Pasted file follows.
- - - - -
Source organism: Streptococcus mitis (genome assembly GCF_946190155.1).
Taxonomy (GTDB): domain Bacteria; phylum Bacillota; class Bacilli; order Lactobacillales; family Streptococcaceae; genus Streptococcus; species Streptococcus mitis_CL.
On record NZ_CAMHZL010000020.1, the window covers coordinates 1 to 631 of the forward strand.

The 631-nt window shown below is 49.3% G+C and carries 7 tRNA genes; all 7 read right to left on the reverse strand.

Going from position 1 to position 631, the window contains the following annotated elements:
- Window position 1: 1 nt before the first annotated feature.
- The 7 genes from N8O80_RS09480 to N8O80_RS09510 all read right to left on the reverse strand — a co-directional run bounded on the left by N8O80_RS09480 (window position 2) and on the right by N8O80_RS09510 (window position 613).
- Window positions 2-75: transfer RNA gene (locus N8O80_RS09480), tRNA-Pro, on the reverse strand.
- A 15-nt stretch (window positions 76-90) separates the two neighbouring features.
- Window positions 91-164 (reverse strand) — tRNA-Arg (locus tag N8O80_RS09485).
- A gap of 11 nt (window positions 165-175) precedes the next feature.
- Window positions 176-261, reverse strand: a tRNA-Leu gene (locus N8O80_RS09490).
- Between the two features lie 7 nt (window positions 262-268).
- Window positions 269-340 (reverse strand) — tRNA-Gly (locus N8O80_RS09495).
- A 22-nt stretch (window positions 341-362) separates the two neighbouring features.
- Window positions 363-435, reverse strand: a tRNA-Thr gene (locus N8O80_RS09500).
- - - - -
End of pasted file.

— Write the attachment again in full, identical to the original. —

Source organism: Streptococcus mitis (genome assembly GCF_946190155.1).
Taxonomy (GTDB): domain Bacteria; phylum Bacillota; class Bacilli; order Lactobacillales; family Streptococcaceae; genus Streptococcus; species Streptococcus mitis_CL.
On record NZ_CAMHZL010000020.1, the window covers coordinates 1 to 631 of the forward strand.

The 631-nt window shown below is 49.3% G+C and carries 7 tRNA genes; all 7 read right to left on the reverse strand.

Going from position 1 to position 631, the window contains the following annotated elements:
- Window position 1: 1 nt before the first annotated feature.
- The 7 genes from N8O80_RS09480 to N8O80_RS09510 all read right to left on the reverse strand — a co-directional run bounded on the left by N8O80_RS09480 (window position 2) and on the right by N8O80_RS09510 (window position 613).
- Window positions 2-75: transfer RNA gene (locus N8O80_RS09480), tRNA-Pro, on the reverse strand.
- A 15-nt stretch (window positions 76-90) separates the two neighbouring features.
- Window positions 91-164 (reverse strand) — tRNA-Arg (locus tag N8O80_RS09485).
- A gap of 11 nt (window positions 165-175) precedes the next feature.
- Window positions 176-261, reverse strand: a tRNA-Leu gene (locus N8O80_RS09490).
- Between the two features lie 7 nt (window positions 262-268).
- Window positions 269-340 (reverse strand) — tRNA-Gly (locus N8O80_RS09495).
- A 22-nt stretch (window positions 341-362) separates the two neighbouring features.
- Window positions 363-435, reverse strand: a tRNA-Thr gene (locus N8O80_RS09500).